One of the greatest challenges in writing paranormal and fantasy fiction is crafting a setting that feels real, even if all of the rules we normally abide by are turned inside out. Writers trust their readers to willingly suspend their disbelief and accept the truths that the prose give them, but this trust isn’t freely given—writers must earn it. Think of your favorite world building writers and try to recall what they did to build an environment that was so completely different from our own, yet so easily imaginable.
Some of my favorite writers capitalize on familiar objects, identities, and themes, which they use as the foundation for their fantastical world(s). For example, JK Rowling takes human experiences and puts a metaphorical twist on them: Dementors and Boggarts represent fear; Physical markings like scars and Dark Marks represent power; and even the names of the characters are scrambled from words and sayings we all recognize–like Voldemort, which means “Flee from death,” or “Remus Lupin,” which is a combination of Wolf and Moon. By creating metaphors out of the ordinary and familiar, JK Rowling gently leads the reader into her magical world, slowly introducing magical elements, until eventually all that is left is fantasy. One of the greatest lessons we can learn from her craft is that every world, no matter how extraordinary, fantastical, or magical, is conceivable via the human imagination.
The imagination is where world building began for me. The concept for my debut YA Fantasy book FATES originated from daydreaming about an escape from choices and imagining a world where everyone’s fate is decided for them before birth—before time, really. I wondered about the type of character who might resist this world, and from those musings sprung Corinthe, my novel’s protagonist. By imagining this world of pre-determination and then putting an obstacle right in the center of that rule, I stumbled on two necessities for creating a complex world:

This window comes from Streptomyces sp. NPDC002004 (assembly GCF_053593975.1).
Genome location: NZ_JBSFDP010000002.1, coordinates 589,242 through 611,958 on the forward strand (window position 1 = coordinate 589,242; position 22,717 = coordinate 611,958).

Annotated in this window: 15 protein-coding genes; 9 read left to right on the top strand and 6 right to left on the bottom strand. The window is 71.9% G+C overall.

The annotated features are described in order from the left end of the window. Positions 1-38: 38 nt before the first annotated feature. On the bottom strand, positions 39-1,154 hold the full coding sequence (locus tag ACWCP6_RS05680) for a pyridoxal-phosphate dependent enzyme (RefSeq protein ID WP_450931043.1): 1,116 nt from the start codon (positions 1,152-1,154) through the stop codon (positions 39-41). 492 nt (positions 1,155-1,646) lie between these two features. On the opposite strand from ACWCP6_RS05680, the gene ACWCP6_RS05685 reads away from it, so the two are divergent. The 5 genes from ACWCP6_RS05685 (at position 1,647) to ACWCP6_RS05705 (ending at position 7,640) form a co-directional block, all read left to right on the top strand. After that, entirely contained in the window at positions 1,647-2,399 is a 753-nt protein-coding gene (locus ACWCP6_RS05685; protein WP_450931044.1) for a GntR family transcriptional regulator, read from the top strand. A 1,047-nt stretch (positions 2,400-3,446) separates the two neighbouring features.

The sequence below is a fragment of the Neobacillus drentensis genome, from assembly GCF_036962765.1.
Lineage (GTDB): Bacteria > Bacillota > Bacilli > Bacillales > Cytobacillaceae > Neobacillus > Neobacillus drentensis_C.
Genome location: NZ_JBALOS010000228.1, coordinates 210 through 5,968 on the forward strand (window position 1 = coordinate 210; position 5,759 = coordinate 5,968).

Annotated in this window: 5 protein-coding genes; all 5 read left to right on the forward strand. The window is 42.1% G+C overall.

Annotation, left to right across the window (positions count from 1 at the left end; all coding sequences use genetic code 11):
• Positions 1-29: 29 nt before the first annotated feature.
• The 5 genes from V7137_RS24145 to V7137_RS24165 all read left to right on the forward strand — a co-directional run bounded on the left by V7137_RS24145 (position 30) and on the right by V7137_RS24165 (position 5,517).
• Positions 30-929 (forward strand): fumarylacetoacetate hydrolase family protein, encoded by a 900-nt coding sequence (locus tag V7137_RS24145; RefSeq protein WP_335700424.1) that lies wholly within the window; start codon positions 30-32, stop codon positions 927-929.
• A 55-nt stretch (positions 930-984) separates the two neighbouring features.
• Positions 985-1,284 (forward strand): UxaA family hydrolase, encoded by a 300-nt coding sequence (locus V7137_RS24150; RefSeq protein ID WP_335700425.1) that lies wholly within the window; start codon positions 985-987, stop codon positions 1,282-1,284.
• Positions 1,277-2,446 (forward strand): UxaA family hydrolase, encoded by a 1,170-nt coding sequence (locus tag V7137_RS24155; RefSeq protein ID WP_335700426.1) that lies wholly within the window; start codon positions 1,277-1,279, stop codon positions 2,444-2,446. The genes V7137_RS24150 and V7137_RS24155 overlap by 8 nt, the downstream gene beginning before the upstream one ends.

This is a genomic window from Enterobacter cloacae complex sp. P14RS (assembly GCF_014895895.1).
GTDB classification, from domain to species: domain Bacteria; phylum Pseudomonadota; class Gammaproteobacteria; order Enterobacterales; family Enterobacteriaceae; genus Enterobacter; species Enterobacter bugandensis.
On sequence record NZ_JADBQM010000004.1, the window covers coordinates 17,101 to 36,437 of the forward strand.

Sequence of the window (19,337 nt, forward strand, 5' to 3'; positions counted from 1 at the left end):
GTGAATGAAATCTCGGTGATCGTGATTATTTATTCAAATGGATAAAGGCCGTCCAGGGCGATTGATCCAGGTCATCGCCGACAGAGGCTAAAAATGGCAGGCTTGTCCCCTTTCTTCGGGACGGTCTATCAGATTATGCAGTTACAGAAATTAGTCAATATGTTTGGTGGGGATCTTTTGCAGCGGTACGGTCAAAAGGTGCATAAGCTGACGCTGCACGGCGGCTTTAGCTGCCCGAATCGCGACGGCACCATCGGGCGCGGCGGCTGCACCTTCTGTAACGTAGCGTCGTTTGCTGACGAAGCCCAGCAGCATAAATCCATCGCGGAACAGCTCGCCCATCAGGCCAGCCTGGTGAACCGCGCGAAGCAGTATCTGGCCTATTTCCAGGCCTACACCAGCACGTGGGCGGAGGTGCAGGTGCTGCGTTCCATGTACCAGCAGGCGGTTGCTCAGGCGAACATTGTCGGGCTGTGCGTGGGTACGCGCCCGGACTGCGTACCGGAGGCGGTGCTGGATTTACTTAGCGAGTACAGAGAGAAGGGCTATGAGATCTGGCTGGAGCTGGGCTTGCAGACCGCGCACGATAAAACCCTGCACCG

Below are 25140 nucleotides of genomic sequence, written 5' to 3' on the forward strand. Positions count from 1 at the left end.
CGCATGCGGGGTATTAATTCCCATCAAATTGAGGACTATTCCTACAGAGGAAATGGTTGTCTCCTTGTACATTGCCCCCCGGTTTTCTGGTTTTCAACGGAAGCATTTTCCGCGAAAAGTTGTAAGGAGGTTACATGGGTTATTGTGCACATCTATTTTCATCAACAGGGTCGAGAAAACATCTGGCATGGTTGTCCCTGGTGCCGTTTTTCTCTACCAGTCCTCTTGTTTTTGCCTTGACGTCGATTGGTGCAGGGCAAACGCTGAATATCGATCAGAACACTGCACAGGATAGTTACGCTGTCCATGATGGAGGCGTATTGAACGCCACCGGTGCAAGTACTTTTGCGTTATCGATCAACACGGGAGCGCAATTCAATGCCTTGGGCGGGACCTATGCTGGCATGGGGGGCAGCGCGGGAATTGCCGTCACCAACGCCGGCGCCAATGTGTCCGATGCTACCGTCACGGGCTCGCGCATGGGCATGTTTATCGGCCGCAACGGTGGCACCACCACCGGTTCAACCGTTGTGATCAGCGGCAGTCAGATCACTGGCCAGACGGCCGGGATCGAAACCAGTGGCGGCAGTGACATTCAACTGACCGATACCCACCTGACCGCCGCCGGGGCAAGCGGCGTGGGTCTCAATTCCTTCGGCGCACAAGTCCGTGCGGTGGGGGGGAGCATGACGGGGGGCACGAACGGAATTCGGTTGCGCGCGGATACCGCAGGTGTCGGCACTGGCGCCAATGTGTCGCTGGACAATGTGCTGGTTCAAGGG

a) Establishing the rules for the environment (for example, one of the rules in my case was that Fate predetermined everything), and
b) Setting up opposition to those rules (in this instance, Choice and Free-will.) The conflict between the rules of the world and the will of your character is where the fun truly begins!
Once you have established the finite formula of the world you’re creating, you can layer it with all sorts of complexities. For example: in FATES, I created a paradise called Pyralis Terra. Everyone lives peacefully there, cloaked in beauty, connected to nature (I may have been inspired by Avatar!) but paradise isn’t interesting. They live regimented lives, with no unique personalities, curiosities, or connections to other people. I had a great deal of mythological references to rely on, since FATES has roots in Greek mythology, but I also wanted to be imaginative: thus, enter the Free Radicals, the forces which combat the elements of fate and order in the book. Free Radicals represent chaos and entropy, but in the form of Rhys and Miranda, they also represent a kind of love the people in Pyralis can never have: passionate and full of fire. If Pyralis is utopia, that isn’t interesting; having something BETTER than utopia but could then ultimately destroy you…well now, that’s a complex world I’d be interested in visiting!
Of course, these rules and complexities are nothing without gorgeous, rich descriptions of these worlds—envisioning the worlds was absolutely the most challenging part for me. In fantasy, the surroundings almost become a character in of themselves. In FATES, there are so many different worlds that Corinthe and Luc travel to, so making sure each one was unique and vivid was a challenge. I Google-imaged searched a LOT to get the right feel for these settings. But as I was writing FATES, I found that it wasn’t enough to just describe the height of the trees in the Blood Nymph Forrest. I strongly felt like my readers also needed to know the texture of the bark, the smell of the unnatural plants, and the sounds of creatures around them. I found myself relying on the five senses—touch, smell, sight, sound, and taste—to make sure that I was doing the settings justice. Only after I had established my world rules, created complexities, and remembered my five senses, did I feel confident in my manuscript. Luckily, my editors thought so too!
About Lanie Bross
FATES is the first novel from Lanie Bross, which went on sale from Delacorte (an imprint of Random House Kids) last month. Visit the FATES website, and connect with the author via her author website, Twitter, and Tumblr.
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